‘Earthing’ or ‘grounding’ has been getting a lot of attention of late in certain communities, so about a week ago I decided to take a look. Here, in summary is what I’ve learned.
What is ‘earthing’?
Earthing is the practice of connecting the body with earth by touching skin to a conductive material such as grass (preferably wet), wet sand, a river, lake or sea.
Why would you want to do that?
When the body loses contact with the earth it can carry a positive voltage relative to the Earth. Some people believe this is not good for health and wellbeing. Earthing the body returns the voltage to zero which is, supposedly better for us.
Is there any ‘science’ to it?
Actually, yes. First of all, some theory…
During the normal processes of metabolism the body generates what are called ‘reactive oxygen species’ which are commonly referred to as ‘free radicals’. These compounds appear to be important, at least in part because they have the ability to attack and destroy unwanted things within the body including bacteria and viruses. However, too many free radicals are a bad thing, and have been implicated in chronic disease and well as the very process of ageing.
Free radicals are involved in the process known as inflammation, which is part of the healing process. However, low-grade inflammation throughout the body may lead to pain and other problems in the muscles and joints, and is also believed to be a key driving factor in many chronic diseases including heart disease and type 2 diabetes. In short, we want free radicals, but not too many.
Free radicals lack sparks of energy known as ‘electrons’. One way to quell them is to give them electrons, and these can be supplied by nutrients such as vitamins A, C and E, and plant substances known as ‘polyphenols’ (found in, among other things, tea, coffee, cocoa and apples). However, substances we eat and drink are not the only way to get electrons into the body: earthing does this too. If the body has a positive charge on it, earthing allows electrons to flow into the body where, in theory, they can neutralise overblown free radical and inflammatory damage.
Carrying a positive charge may well affect the body in lots of different ways, which means that earthing may offer a range of wellbeing benefits.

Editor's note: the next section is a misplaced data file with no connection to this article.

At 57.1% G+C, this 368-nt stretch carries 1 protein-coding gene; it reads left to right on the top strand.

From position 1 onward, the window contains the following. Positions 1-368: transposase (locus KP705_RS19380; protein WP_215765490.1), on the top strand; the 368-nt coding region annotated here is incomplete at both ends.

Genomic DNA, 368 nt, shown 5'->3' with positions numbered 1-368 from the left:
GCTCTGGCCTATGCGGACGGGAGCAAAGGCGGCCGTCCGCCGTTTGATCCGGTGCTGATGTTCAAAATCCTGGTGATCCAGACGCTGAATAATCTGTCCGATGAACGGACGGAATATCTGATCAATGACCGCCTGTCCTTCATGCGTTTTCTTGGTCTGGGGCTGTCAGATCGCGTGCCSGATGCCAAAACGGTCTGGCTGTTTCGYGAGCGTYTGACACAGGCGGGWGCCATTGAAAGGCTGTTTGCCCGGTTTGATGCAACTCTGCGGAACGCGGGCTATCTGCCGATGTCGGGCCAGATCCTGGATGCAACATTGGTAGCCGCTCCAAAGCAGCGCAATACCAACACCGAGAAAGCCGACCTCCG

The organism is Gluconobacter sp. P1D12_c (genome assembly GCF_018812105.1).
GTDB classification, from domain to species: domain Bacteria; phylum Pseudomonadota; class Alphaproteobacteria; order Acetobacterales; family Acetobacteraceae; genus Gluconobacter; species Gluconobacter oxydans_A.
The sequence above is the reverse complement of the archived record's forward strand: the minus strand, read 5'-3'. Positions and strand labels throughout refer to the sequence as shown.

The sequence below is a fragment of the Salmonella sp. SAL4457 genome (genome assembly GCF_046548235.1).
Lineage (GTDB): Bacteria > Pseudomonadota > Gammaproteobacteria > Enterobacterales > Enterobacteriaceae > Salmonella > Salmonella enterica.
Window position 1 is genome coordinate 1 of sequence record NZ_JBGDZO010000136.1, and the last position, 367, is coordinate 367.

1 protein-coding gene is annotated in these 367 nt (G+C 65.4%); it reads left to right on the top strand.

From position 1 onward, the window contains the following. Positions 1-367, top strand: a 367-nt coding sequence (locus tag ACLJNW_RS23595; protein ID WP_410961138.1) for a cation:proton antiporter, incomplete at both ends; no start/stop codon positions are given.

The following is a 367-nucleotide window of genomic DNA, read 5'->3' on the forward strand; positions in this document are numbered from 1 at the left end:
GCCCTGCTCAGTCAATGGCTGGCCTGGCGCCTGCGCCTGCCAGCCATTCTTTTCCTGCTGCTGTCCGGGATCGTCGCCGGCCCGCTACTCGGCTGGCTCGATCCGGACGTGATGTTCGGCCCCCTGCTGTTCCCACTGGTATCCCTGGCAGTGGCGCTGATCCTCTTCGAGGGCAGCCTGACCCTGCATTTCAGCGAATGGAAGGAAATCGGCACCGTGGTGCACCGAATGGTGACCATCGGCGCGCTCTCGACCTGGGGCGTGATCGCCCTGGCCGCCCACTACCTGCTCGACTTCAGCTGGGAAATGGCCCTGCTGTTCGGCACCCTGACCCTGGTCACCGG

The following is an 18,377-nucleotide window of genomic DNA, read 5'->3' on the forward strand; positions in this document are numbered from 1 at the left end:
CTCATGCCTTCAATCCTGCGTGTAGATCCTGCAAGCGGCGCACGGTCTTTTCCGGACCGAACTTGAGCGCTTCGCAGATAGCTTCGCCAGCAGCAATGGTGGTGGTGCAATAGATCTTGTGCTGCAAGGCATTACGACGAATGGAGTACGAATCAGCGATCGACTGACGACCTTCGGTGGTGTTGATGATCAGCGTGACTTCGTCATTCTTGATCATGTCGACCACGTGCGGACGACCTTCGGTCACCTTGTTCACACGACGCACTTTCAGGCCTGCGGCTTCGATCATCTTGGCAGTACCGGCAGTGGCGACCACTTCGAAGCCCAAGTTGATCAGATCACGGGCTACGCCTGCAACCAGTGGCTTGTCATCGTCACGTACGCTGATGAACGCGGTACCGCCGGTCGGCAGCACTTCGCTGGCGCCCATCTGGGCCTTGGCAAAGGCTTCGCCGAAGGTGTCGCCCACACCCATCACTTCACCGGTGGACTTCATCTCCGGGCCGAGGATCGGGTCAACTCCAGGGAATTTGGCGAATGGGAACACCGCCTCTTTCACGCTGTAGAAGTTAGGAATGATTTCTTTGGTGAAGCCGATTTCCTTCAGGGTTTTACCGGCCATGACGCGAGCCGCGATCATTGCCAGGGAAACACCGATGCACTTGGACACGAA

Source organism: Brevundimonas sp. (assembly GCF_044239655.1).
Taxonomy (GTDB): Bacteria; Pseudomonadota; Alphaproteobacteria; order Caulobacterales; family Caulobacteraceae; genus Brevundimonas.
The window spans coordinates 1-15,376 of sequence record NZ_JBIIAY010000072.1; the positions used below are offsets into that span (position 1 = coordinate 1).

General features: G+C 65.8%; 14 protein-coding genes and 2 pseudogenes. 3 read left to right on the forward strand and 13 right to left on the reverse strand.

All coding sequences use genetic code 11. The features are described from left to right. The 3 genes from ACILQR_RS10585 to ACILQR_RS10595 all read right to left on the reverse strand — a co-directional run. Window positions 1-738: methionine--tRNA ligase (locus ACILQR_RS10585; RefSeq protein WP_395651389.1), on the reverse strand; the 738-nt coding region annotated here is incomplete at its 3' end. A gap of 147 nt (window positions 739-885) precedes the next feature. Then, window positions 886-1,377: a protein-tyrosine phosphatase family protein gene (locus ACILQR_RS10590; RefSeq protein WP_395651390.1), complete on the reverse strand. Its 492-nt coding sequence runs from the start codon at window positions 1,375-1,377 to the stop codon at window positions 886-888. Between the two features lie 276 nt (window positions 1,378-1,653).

There is indeed some evidence that earthing can help people. For example, in one study earthing was studied in 60 people suffering form sleep disturbances and chronic muscle and joint pain for at least six months . Subjects were randomly divided for the month-long study in which both groups slept on earthed mattresses. Half the pads were properly earthed and the other half while the other half were “sham” grounded (not actually earthed).
Most grounded subjects described symptomatic improvement while most in the control group did not. Some subjects reported significant relief from asthmatic and respiratory conditions, rheumatoid arthritis, sleep apnea, and hypertension while sleeping grounded. Here’s a table which summarises the results:
Other ‘blinded’ experiments have found earthing can induce significant changes in a range of objective parameters including heart rate, brainwave activity and skin conductance. You can access a pdf of a review article about earthing by clicking the following link earthing review article.
My own personal experience
I decided to give earthing a try.
First some background: On 3rd January this year I vaulted over a high gate and landed on some steps the other side, twisting my right ankle as I did this. I’ve had pain in this ankle ever since. Not enough to stop me walking, but running has been out of the question. Rushing down the stairs (as I like to do) has also been quite uncomfortable. I’ve also had a pain in the top of my left foot. Not sure when this started, but I first noticed it at least several weeks ago.
My earthing experiment started with me sitting with my bare feet on damp grass on 14th April. I lasted 20 minutes. Later in the day I noticed that the pain in my left foot and ankle had disappeared completely (and they have not returned since).
Another odd thing is that for the preceding few days I had been brewing an ingrowing toenail on my right big toe. I used to get these a lot when I younger, but they’ve been rarer since I’ve gotten older. The normal course for these is to get steadily worse over several days and then I’d perform a bit of DIY surgery (don’t ask) to relieve the issue. The morning after my first earthing escapade, I noticed that my ingrowing toenail had utterly resolved on its own.
That day I put my bare feet on the grass again, this time for 30 minutes. And then some earthing kit that I’d ordered arrived in the post and I’ve been using ever since (primarily an earthing mat which I put my feet on when I work).
OK, so the near miraculous resolution of my foot and ankle troubles could have been due to a lovely placebo response. I’m comfortable with this, if that’s the case (though I’ll never know). But one of my experiences I think points away from the improvement being purely placebo: For several months now I’d also had a niggly pain in my left elbow which is most noticeable when I wake up. While my ankle and foot pain (and ingrowing toenail) resolved, my elbow pain did not. This does not in any way disprove my foot/ankle improvement was not a placebo response, but the likelihood of it being placebo is diminished by the experience with my elbow I think.
One of the biggest proponents of earthing is Clint Ober. He’s co-authored a book (Earthing – the most important health discovery ever?) which is worth a look for those who want to dig deeper and learn more.
1. Ober C. Grounding the human body to neutralize bio- electrical stress from static electricity and EMF. ESD Journal January 2000.